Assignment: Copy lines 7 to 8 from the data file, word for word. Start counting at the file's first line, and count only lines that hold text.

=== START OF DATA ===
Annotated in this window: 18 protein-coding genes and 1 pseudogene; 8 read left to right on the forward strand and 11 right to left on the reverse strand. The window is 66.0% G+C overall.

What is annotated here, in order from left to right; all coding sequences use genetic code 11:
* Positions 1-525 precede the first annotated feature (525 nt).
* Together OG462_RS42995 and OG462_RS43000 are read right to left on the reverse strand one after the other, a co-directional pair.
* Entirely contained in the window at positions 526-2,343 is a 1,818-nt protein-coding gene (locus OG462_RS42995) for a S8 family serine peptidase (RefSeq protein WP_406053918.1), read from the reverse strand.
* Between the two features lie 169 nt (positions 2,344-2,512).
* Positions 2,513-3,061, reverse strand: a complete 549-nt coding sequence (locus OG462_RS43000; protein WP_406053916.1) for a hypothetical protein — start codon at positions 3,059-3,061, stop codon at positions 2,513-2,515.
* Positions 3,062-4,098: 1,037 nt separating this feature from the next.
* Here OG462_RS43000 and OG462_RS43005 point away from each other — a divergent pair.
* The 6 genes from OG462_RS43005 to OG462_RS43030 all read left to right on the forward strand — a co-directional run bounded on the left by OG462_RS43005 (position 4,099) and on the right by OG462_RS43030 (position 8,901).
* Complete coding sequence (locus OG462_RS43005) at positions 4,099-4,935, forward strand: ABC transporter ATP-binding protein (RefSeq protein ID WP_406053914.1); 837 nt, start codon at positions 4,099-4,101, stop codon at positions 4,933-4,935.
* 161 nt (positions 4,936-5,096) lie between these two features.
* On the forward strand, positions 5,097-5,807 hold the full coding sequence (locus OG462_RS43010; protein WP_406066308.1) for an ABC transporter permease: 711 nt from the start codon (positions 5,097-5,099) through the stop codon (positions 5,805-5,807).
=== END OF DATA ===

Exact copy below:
* Positions 2,513-3,061, reverse strand: a complete 549-nt coding sequence (locus OG462_RS43000; protein WP_406053916.1) for a hypothetical protein — start codon at positions 3,059-3,061, stop codon at positions 2,513-2,515.
* Positions 3,062-4,098: 1,037 nt separating this feature from the next.